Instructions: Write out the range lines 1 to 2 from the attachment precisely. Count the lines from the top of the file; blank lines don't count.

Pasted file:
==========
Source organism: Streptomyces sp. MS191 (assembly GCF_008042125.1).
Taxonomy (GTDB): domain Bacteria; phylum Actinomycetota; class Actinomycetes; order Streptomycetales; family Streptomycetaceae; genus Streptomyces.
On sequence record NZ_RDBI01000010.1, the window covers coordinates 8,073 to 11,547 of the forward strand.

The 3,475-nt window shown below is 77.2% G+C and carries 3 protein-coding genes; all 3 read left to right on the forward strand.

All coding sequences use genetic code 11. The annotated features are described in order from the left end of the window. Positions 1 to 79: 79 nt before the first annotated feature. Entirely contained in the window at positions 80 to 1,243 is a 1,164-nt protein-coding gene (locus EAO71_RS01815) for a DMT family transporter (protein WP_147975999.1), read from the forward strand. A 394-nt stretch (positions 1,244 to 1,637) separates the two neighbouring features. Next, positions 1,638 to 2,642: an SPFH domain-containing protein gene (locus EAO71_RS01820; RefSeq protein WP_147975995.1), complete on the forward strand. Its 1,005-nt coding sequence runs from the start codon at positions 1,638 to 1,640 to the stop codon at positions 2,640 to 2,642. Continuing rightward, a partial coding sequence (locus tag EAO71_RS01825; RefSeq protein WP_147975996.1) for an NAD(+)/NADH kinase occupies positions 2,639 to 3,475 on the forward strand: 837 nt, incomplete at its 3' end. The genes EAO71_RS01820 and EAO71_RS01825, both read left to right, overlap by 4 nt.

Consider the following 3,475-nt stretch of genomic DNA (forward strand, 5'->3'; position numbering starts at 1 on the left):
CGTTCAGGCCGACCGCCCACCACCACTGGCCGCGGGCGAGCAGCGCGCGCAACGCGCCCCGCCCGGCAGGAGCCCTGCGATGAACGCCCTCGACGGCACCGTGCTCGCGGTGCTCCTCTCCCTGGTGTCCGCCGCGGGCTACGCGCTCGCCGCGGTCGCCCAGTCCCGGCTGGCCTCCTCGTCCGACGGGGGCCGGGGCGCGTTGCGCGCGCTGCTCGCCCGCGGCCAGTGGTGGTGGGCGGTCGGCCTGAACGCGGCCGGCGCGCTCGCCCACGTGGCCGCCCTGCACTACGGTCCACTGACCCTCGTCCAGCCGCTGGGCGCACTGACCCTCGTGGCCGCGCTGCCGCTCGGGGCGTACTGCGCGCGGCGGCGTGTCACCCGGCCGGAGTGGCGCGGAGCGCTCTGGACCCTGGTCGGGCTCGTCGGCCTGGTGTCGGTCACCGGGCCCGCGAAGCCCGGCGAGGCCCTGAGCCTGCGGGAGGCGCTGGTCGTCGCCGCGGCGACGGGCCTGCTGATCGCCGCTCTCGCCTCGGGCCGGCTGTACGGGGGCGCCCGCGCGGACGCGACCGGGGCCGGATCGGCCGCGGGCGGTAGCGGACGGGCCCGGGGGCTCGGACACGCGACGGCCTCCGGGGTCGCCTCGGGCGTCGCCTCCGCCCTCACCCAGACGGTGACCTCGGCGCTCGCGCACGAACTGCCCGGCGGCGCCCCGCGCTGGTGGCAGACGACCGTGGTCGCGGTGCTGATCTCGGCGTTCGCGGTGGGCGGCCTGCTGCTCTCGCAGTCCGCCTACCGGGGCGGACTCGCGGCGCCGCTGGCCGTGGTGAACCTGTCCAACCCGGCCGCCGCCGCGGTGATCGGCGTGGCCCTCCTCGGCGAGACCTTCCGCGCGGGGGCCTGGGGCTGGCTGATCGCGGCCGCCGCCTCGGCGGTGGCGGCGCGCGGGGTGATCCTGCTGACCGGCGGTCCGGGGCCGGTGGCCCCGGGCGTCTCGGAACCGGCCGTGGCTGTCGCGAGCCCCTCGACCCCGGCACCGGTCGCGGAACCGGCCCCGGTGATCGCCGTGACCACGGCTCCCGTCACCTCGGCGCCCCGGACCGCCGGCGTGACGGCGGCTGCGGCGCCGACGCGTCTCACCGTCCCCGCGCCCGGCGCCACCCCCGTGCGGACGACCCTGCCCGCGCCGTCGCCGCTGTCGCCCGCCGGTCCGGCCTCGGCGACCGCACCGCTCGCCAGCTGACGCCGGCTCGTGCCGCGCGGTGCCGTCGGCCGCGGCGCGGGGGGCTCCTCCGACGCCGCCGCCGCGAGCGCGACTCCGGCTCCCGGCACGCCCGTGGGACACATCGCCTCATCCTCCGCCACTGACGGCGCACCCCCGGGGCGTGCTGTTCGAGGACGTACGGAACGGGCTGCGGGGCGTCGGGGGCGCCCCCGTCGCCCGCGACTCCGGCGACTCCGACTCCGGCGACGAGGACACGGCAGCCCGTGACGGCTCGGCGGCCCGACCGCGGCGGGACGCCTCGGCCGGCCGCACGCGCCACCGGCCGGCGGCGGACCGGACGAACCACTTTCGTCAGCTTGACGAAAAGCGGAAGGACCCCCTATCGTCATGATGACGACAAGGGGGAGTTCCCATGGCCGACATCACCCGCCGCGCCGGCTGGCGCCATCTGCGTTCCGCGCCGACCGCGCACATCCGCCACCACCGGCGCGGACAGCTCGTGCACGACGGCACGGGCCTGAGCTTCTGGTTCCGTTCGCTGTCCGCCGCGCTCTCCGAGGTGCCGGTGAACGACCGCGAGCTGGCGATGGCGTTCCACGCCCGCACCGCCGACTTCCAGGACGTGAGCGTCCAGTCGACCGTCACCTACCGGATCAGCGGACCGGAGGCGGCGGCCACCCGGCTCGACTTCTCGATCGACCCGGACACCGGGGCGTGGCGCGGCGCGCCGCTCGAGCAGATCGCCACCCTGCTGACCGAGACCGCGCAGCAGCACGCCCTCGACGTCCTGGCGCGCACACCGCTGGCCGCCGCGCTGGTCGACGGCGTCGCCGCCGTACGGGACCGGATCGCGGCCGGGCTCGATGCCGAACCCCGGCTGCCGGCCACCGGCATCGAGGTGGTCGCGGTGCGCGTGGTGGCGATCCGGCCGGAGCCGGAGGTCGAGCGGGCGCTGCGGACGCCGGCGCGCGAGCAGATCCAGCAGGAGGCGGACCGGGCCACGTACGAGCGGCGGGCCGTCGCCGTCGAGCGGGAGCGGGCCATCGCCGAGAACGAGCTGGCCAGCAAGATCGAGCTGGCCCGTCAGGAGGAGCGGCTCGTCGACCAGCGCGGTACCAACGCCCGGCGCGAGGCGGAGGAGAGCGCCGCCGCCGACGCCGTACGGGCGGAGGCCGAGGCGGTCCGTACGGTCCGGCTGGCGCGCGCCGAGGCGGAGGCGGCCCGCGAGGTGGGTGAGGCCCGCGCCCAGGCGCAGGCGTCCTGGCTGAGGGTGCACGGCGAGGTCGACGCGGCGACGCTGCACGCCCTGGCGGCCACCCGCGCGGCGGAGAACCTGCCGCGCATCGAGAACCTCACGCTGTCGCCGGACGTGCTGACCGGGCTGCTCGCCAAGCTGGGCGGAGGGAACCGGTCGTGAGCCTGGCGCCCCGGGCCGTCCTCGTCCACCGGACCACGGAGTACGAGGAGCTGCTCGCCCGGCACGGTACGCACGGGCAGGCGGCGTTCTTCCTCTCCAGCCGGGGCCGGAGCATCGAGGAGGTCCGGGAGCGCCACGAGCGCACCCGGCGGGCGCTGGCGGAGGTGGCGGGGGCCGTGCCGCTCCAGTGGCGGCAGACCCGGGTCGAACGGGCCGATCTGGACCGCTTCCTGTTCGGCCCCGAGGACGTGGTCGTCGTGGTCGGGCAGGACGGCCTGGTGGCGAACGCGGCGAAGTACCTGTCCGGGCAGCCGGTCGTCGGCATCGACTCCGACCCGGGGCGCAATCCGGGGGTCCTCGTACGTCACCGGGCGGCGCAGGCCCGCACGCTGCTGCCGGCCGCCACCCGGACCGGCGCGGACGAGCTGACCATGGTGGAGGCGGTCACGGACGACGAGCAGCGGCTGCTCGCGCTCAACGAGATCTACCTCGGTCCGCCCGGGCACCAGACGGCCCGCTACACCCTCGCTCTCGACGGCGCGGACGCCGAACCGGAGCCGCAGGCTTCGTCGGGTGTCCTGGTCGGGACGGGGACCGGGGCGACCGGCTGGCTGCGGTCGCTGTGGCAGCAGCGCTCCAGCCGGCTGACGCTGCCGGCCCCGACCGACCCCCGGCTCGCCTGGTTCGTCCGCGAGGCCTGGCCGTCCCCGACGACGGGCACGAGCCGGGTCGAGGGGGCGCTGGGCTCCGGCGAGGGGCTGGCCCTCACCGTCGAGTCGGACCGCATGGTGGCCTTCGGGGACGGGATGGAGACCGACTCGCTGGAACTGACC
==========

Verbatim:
Source organism: Streptomyces sp. MS191 (assembly GCF_008042125.1).
Taxonomy (GTDB): domain Bacteria; phylum Actinomycetota; class Actinomycetes; order Streptomycetales; family Streptomycetaceae; genus Streptomyces.